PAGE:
- Size: up to 20” long and 10” wide; females are larger than males.
- Color: Brown carapace (outer shell).
- Habitat: Salt waters and beaches.
- Where and when to observe: May and June around area beaches like Jamaica Bay, Marine Park and Plumb Beach.
They may look a little scary but there’s no reason to fear this fascinating creature that dates back 310 million years and is considered a living fossil.
Named for the shape of its brown carapace (protective outer shell), the Horseshoe Crab is actually related to spiders! The carapace measures up to 20” long and 10” wide; females are larger than males. They have 10 eyes but the most noticeable are on the carapace’s sides. Six pairs of jointed legs help them move along and the long, pointed tail isn’t for defense but instead used as a helpful lever if the crab is overturned.
Horseshoe Crabs are found along the bottom of the coastal shelf to the tide line, up to 75 feet deep, where they scavenge for mollusks, marine worms, algae, and dead fish.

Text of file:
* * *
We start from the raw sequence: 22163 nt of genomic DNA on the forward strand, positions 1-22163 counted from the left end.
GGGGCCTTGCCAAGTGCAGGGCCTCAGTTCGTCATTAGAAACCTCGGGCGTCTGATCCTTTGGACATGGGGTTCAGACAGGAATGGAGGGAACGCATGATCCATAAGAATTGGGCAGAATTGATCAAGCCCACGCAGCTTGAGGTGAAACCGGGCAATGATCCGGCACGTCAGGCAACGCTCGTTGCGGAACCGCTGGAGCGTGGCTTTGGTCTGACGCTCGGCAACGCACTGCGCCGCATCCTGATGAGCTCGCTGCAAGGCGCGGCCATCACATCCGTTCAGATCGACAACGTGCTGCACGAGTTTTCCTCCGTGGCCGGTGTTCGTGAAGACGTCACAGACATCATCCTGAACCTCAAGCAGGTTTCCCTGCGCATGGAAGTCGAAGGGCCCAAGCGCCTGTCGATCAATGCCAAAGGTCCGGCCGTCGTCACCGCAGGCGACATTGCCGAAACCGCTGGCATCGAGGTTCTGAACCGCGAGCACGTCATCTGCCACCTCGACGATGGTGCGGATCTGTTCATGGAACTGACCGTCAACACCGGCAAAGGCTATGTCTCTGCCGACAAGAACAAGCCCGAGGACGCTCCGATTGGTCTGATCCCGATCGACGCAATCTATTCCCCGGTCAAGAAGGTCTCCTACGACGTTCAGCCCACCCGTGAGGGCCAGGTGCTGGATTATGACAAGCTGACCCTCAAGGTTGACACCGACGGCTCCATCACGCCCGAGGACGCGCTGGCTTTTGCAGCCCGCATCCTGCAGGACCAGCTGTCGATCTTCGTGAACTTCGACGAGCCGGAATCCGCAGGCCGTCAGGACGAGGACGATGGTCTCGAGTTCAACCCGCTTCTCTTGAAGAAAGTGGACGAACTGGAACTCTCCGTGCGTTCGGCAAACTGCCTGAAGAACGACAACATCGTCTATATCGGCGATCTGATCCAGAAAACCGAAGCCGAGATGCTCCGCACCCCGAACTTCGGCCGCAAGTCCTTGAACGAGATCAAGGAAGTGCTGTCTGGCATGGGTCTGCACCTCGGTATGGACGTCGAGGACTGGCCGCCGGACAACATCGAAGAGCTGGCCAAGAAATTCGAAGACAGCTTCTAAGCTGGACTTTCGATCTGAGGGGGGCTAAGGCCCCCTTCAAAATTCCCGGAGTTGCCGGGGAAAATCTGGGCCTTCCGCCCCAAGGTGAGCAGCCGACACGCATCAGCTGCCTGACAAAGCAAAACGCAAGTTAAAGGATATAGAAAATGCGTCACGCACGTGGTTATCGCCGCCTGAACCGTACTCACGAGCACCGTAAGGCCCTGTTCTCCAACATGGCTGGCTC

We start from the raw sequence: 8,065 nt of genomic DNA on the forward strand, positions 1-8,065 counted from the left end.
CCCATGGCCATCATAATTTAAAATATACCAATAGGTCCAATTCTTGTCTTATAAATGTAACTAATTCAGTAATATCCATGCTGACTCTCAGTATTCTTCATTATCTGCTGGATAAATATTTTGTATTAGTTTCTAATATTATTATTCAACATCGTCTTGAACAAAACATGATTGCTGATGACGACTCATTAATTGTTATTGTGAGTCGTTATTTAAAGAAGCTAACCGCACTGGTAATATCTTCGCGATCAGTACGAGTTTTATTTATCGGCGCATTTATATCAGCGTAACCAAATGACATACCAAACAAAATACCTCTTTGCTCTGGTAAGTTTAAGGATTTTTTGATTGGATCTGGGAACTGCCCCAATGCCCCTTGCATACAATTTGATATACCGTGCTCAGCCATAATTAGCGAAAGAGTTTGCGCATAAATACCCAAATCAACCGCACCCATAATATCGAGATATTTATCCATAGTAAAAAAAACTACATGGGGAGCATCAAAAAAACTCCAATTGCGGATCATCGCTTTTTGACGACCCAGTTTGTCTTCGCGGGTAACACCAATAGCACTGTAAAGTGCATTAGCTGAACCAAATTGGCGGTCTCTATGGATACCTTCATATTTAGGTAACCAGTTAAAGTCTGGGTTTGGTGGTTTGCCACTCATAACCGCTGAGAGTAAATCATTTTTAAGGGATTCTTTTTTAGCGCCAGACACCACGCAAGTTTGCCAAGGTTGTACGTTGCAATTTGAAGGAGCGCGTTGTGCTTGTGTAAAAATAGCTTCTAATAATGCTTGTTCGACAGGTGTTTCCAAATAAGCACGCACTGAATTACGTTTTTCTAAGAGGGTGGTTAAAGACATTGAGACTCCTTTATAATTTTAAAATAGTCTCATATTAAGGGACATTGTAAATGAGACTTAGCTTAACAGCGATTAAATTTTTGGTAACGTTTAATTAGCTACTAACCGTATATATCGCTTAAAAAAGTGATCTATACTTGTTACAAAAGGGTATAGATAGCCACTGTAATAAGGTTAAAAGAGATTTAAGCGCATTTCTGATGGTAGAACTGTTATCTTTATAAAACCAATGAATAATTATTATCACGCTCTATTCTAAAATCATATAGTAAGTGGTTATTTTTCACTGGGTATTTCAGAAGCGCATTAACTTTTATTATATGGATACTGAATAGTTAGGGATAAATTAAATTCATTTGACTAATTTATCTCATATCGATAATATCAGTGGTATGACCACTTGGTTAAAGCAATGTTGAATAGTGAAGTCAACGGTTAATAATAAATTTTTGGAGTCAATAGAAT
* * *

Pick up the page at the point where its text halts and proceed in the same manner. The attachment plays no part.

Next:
Come May and June during the highest tides provided by full and new moons, females crawl onto beaches with males not far behind. Females lay up to 300 olive green eggs, which are fertilized by males before the tide takes the adults back to the water.
Two weeks later, coinciding with the next high tide, hatchling crabs emerge and are swept into the ocean with the tide.
Horseshoe Crab eggs are a vital food source for migrating shorebirds. However, their populations appear to be declining thanks to such issues as overharvesting for fishing and habitat loss.
But you can help Horseshoe Crabs! First, don’t be frightened by their imposing appearance, but rather observe and learn about these fascinating living fossils. Great places to visit them include Marine Park, Plumb Beach and Jamaica Bay. If you see one overturned, give it a helping hand by turning it right side up. Many organizations like the American Littoral Society offer Horseshoe Crab walks in May and June.
- Field Guide to the Natural World of New York City by Leslie Day, published 2007 by Johns Hopkins University Press.
- The Horseshoe Crab by the Ecological Research and Development Group, accessed April 1, 2009 at http://horseshoecrab.org/.
- Wild New York: A Guide to the Wildlife, Wild Places and Natural Phenomena of New York City by Margaret Mittelbach and Michael Crewdson, 1997, Three Rivers Press.
Have something you’d like to recommend? Please email us at email@example.com.
© 2009 All rights reserved
NYC Nature News is licensed under a Creative Commons Attribution-NonCommercial-NoDerivs 3.0 United States License.